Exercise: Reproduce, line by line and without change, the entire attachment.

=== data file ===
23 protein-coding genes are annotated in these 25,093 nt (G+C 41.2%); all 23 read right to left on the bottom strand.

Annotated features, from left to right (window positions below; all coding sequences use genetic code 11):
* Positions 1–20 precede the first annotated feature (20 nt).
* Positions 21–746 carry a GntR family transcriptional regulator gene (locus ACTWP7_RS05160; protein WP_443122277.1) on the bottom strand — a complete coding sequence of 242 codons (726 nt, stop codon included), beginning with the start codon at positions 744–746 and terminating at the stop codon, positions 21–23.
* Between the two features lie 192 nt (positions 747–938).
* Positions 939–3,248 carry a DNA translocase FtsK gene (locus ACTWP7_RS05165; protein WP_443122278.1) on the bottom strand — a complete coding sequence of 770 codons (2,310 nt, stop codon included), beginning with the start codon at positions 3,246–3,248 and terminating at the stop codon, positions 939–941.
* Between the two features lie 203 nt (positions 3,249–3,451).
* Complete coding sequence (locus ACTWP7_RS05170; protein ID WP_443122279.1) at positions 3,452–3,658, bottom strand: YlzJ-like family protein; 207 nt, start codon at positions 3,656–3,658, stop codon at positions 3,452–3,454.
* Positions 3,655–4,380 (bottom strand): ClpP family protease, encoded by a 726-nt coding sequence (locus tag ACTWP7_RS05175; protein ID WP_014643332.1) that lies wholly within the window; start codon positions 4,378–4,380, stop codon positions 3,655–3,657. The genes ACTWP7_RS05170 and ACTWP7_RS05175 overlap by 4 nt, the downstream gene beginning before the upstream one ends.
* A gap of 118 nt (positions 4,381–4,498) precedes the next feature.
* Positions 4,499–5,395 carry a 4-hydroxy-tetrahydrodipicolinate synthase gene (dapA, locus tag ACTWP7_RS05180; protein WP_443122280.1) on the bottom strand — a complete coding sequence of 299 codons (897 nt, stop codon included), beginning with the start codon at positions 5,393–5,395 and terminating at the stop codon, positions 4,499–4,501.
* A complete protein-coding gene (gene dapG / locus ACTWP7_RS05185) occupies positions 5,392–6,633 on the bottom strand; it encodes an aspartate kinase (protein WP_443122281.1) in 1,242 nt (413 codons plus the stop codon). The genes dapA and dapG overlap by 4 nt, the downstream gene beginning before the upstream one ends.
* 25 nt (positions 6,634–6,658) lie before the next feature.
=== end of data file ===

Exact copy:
23 protein-coding genes are annotated in these 25,093 nt (G+C 41.2%); all 23 read right to left on the bottom strand.

Annotated features, from left to right (window positions below; all coding sequences use genetic code 11):
* Positions 1–20 precede the first annotated feature (20 nt).
* Positions 21–746 carry a GntR family transcriptional regulator gene (locus ACTWP7_RS05160; protein WP_443122277.1) on the bottom strand — a complete coding sequence of 242 codons (726 nt, stop codon included), beginning with the start codon at positions 744–746 and terminating at the stop codon, positions 21–23.
* Between the two features lie 192 nt (positions 747–938).
* Positions 939–3,248 carry a DNA translocase FtsK gene (locus ACTWP7_RS05165; protein WP_443122278.1) on the bottom strand — a complete coding sequence of 770 codons (2,310 nt, stop codon included), beginning with the start codon at positions 3,246–3,248 and terminating at the stop codon, positions 939–941.
* Between the two features lie 203 nt (positions 3,249–3,451).
* Complete coding sequence (locus ACTWP7_RS05170; protein ID WP_443122279.1) at positions 3,452–3,658, bottom strand: YlzJ-like family protein; 207 nt, start codon at positions 3,656–3,658, stop codon at positions 3,452–3,454.
* Positions 3,655–4,380 (bottom strand): ClpP family protease, encoded by a 726-nt coding sequence (locus tag ACTWP7_RS05175; protein ID WP_014643332.1) that lies wholly within the window; start codon positions 4,378–4,380, stop codon positions 3,655–3,657. The genes ACTWP7_RS05170 and ACTWP7_RS05175 overlap by 4 nt, the downstream gene beginning before the upstream one ends.
* A gap of 118 nt (positions 4,381–4,498) precedes the next feature.
* Positions 4,499–5,395 carry a 4-hydroxy-tetrahydrodipicolinate synthase gene (dapA, locus tag ACTWP7_RS05180; protein WP_443122280.1) on the bottom strand — a complete coding sequence of 299 codons (897 nt, stop codon included), beginning with the start codon at positions 5,393–5,395 and terminating at the stop codon, positions 4,499–4,501.
* A complete protein-coding gene (gene dapG / locus ACTWP7_RS05185) occupies positions 5,392–6,633 on the bottom strand; it encodes an aspartate kinase (protein WP_443122281.1) in 1,242 nt (413 codons plus the stop codon). The genes dapA and dapG overlap by 4 nt, the downstream gene beginning before the upstream one ends.
* 25 nt (positions 6,634–6,658) lie before the next feature.